But why was Allmendinger – a longtime NASCAR veteran – attracted to an up-and-coming team like Kaulig?
“I noticed every year they continuously got more competitive,” Allmendinger said of Kaulig. “That’s all you can really ask for in a brand new team that’s coming into a sport. We live in a world right now of, you want everything immediately. You want everything to happen quick, you want success right away. Most of the time, that’s just unrealistic.
“Just looking at that race team and how they kept improving every year and talking to Chris Rice [president of Kaulig Racing] and just being open and honest with each other. I said, ‘Man, I’m at a point in my life that I really don’t know what I want. Over the last couple of years, racing hasn’t been a lot of fun. There’s been a lot of pressure on my shoulders and at some points has been unrealistic of where we should be running.’ I told him, ‘I want to have some fun. I want to go out there and contribute to the race team, try to make it better.’ That’s what [Rice] wanted.”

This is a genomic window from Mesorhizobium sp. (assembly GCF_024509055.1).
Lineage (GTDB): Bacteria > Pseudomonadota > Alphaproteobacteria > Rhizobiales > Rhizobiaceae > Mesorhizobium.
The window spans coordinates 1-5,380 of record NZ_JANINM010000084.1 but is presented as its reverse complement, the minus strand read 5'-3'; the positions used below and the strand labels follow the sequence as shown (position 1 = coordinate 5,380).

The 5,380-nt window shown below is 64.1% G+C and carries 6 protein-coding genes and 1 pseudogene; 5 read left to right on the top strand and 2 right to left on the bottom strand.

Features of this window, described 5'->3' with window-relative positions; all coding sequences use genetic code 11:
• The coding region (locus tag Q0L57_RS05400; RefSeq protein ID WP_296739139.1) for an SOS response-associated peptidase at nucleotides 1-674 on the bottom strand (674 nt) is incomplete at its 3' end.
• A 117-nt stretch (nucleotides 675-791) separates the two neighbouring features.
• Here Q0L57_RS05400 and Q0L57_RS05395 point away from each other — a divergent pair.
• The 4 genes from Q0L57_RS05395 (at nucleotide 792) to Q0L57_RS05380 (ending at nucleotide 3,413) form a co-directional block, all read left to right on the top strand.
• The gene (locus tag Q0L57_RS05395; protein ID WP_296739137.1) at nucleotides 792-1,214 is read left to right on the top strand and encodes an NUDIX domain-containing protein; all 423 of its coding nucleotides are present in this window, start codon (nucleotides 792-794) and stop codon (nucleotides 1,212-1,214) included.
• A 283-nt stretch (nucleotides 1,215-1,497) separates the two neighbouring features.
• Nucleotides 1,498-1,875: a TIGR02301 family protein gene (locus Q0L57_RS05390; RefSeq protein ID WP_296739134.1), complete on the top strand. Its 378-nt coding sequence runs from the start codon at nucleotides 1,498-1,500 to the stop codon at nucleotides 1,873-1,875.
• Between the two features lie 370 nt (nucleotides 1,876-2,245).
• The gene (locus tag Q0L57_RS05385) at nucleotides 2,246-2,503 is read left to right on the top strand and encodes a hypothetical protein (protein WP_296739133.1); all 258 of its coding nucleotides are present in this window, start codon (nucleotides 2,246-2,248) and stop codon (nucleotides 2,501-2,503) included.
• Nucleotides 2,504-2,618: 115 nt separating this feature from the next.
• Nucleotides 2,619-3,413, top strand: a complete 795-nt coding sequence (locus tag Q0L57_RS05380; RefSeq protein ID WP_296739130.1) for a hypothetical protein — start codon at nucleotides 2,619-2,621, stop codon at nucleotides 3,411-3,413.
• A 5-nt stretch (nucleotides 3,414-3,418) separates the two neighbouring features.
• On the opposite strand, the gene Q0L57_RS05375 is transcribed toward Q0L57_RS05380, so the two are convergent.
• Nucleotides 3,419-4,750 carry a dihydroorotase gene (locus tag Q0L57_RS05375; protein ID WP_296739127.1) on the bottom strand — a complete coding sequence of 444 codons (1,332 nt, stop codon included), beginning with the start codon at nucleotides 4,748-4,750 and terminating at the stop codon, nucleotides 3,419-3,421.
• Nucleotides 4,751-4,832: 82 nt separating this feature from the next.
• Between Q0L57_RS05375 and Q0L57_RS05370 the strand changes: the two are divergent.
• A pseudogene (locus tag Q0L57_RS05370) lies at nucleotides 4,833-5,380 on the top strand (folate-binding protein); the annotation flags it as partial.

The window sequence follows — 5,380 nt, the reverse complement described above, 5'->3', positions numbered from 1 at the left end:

Allmendinger said there was no outside pressure of going out and winning races, especially at road courses, where he’s known for running towards the front because of his racing background. Instead, he was there to make the team better because Kaulig didn’t have stellar numbers on such racetracks.
An example Allmendinger is reminded of towards helping the team was at Mid-Ohio last season. Unloading off the truck, his No. 10 car was “terrible.” According to the driver, Rice could tell something was amiss based off Allmendinger’s expressions, leading to a conversation that revealed what his role was with the team.